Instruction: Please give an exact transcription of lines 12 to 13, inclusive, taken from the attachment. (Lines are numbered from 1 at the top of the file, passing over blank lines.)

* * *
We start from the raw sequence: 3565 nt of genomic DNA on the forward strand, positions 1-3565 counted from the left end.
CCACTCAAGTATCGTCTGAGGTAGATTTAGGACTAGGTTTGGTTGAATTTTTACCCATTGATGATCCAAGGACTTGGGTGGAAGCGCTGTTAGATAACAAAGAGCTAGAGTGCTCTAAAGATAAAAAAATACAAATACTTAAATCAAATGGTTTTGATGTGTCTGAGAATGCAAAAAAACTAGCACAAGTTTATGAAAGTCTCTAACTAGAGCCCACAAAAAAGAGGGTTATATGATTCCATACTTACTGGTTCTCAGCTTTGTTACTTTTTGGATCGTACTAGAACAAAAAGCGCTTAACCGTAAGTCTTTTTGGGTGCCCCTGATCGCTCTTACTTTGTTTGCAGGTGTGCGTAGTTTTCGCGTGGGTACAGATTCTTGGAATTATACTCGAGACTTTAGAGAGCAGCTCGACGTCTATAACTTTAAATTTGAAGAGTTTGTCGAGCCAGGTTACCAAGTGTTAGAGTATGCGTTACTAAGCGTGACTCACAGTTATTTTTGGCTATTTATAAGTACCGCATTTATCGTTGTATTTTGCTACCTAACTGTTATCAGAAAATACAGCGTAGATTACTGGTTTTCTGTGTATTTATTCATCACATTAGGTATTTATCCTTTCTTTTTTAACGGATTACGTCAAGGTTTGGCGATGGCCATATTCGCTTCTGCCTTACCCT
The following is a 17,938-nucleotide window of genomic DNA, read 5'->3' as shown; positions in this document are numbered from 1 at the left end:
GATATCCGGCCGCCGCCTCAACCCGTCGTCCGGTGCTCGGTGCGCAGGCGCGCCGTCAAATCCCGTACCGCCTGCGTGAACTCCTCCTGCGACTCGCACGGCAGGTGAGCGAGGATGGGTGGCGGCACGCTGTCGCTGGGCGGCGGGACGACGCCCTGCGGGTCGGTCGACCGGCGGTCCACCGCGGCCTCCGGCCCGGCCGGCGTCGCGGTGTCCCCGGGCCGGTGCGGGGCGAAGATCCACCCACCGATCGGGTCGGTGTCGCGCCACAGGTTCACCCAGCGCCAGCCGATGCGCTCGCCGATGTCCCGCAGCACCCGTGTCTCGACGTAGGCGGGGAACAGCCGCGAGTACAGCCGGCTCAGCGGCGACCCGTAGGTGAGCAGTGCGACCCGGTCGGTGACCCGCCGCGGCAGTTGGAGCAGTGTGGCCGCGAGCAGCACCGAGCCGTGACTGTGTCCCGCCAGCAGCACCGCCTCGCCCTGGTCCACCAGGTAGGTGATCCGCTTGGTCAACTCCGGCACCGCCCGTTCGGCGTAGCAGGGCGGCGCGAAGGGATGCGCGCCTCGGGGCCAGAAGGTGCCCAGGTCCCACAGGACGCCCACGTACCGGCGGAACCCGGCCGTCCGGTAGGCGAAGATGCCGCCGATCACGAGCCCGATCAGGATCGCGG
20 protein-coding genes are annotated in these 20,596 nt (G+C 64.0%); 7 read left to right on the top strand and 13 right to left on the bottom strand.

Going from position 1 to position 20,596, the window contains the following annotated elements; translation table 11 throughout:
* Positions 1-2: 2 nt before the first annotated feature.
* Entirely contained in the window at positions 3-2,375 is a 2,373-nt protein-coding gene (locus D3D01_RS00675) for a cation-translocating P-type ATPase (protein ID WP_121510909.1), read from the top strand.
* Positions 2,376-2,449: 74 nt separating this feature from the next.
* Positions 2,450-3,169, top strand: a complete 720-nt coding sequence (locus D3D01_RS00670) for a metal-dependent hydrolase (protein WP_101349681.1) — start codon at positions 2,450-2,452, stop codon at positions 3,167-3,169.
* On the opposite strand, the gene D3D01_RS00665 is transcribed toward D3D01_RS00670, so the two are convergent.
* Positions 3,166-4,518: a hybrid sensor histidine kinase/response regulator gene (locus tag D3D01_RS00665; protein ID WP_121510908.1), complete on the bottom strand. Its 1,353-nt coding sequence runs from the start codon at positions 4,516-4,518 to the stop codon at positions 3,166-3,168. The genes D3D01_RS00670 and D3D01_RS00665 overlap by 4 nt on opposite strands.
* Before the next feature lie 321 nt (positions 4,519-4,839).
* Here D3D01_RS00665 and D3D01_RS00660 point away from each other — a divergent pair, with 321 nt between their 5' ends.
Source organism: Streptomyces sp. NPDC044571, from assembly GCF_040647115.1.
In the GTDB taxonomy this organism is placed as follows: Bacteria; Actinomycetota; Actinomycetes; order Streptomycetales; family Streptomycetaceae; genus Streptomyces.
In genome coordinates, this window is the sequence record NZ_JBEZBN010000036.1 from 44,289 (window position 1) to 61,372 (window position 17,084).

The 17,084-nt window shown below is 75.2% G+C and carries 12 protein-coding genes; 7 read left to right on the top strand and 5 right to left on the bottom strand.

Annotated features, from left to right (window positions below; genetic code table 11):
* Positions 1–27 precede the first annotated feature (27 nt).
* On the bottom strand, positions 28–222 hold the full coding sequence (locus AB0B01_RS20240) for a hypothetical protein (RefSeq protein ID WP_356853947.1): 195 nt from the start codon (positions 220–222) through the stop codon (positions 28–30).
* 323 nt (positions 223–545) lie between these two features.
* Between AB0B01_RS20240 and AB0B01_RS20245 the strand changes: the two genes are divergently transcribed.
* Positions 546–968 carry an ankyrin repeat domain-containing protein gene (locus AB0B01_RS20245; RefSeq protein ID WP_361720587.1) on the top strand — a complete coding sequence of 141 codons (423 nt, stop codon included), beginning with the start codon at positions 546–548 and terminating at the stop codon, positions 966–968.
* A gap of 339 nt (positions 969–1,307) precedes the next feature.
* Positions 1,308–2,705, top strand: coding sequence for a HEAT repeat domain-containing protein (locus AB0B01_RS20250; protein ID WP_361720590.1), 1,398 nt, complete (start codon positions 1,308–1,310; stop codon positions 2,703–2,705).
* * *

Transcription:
* Positions 3,166-4,518: a hybrid sensor histidine kinase/response regulator gene (locus tag D3D01_RS00665; protein ID WP_121510908.1), complete on the bottom strand. Its 1,353-nt coding sequence runs from the start codon at positions 4,516-4,518 to the stop codon at positions 3,166-3,168. The genes D3D01_RS00670 and D3D01_RS00665 overlap by 4 nt on opposite strands.
* Before the next feature lie 321 nt (positions 4,519-4,839).